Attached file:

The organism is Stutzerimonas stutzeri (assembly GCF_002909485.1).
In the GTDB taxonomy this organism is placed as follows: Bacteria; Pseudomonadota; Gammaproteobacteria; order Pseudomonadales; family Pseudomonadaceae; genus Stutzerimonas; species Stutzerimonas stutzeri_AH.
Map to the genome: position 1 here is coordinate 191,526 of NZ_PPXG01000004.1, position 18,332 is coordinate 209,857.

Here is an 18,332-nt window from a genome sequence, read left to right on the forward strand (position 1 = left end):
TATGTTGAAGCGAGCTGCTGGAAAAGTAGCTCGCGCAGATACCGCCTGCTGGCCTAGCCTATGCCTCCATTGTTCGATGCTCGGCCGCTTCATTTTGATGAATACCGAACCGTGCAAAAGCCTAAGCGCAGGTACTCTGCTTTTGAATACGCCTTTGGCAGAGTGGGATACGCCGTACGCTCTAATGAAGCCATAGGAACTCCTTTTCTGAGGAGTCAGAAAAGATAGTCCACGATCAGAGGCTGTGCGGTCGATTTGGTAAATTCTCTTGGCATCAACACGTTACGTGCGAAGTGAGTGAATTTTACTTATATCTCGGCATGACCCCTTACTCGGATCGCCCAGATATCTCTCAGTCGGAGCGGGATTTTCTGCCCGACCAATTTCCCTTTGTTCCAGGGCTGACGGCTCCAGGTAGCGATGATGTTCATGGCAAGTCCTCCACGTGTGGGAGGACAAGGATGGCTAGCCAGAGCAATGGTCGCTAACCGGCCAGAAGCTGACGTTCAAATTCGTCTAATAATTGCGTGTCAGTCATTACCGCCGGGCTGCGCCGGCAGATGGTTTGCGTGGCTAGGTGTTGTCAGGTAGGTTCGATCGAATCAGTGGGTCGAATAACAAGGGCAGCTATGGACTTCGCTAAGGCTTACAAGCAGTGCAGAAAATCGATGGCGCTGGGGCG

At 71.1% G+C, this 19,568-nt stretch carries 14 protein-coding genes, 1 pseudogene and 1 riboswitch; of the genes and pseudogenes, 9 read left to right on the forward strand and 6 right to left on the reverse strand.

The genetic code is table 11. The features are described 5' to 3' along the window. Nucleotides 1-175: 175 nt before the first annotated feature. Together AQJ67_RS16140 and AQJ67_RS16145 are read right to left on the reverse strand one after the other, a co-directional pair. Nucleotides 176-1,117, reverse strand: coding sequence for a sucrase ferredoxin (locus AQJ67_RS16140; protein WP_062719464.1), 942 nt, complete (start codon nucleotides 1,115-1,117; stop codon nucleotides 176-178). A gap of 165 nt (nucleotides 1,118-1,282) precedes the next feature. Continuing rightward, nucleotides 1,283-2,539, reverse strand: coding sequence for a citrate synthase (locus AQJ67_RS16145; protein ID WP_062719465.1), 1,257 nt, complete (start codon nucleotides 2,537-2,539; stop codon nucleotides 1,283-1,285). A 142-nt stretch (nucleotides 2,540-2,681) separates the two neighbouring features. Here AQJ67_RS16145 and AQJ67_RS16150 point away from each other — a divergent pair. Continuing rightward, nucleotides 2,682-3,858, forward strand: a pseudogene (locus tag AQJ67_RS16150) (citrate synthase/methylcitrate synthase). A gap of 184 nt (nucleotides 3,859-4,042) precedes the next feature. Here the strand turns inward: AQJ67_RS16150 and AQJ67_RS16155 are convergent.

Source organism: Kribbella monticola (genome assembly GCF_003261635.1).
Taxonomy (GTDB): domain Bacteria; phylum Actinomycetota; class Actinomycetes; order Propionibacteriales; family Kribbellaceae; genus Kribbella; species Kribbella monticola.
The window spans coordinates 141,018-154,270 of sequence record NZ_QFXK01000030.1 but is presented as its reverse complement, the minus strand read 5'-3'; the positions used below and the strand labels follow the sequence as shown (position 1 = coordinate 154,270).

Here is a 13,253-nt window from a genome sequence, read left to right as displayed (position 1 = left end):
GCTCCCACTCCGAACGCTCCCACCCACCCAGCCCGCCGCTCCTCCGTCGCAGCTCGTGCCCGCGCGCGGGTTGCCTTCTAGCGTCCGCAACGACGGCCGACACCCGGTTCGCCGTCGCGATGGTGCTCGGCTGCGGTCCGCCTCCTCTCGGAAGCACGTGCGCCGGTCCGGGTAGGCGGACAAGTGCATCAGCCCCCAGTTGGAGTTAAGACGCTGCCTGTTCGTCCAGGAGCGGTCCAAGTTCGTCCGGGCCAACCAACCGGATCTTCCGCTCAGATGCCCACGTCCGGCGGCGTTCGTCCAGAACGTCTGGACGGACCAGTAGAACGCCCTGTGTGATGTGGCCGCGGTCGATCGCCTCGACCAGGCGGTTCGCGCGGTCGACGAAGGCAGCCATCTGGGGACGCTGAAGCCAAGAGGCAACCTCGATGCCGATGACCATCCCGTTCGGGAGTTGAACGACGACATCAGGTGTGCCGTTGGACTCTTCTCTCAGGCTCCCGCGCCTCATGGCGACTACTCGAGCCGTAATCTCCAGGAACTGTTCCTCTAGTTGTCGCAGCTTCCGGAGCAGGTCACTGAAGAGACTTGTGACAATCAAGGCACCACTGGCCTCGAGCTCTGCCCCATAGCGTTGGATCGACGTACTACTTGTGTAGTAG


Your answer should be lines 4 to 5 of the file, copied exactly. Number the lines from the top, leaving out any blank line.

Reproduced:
Here is an 18,332-nt window from a genome sequence, read left to right on the forward strand (position 1 = left end):
TATGTTGAAGCGAGCTGCTGGAAAAGTAGCTCGCGCAGATACCGCCTGCTGGCCTAGCCTATGCCTCCATTGTTCGATGCTCGGCCGCTTCATTTTGATGAATACCGAACCGTGCAAAAGCCTAAGCGCAGGTACTCTGCTTTTGAATACGCCTTTGGCAGAGTGGGATACGCCGTACGCTCTAATGAAGCCATAGGAACTCCTTTTCTGAGGAGTCAGAAAAGATAGTCCACGATCAGAGGCTGTGCGGTCGATTTGGTAAATTCTCTTGGCATCAACACGTTACGTGCGAAGTGAGTGAATTTTACTTATATCTCGGCATGACCCCTTACTCGGATCGCCCAGATATCTCTCAGTCGGAGCGGGATTTTCTGCCCGACCAATTTCCCTTTGTTCCAGGGCTGACGGCTCCAGGTAGCGATGATGTTCATGGCAAGTCCTCCACGTGTGGGAGGACAAGGATGGCTAGCCAGAGCAATGGTCGCTAACCGGCCAGAAGCTGACGTTCAAATTCGTCTAATAATTGCGTGTCAGTCATTACCGCCGGGCTGCGCCGGCAGATGGTTTGCGTGGCTAGGTGTTGTCAGGTAGGTTCGATCGAATCAGTGGGTCGAATAACAAGGGCAGCTATGGACTTCGCTAAGGCTTACAAGCAGTGCAGAAAATCGATGGCGCTGGGGCG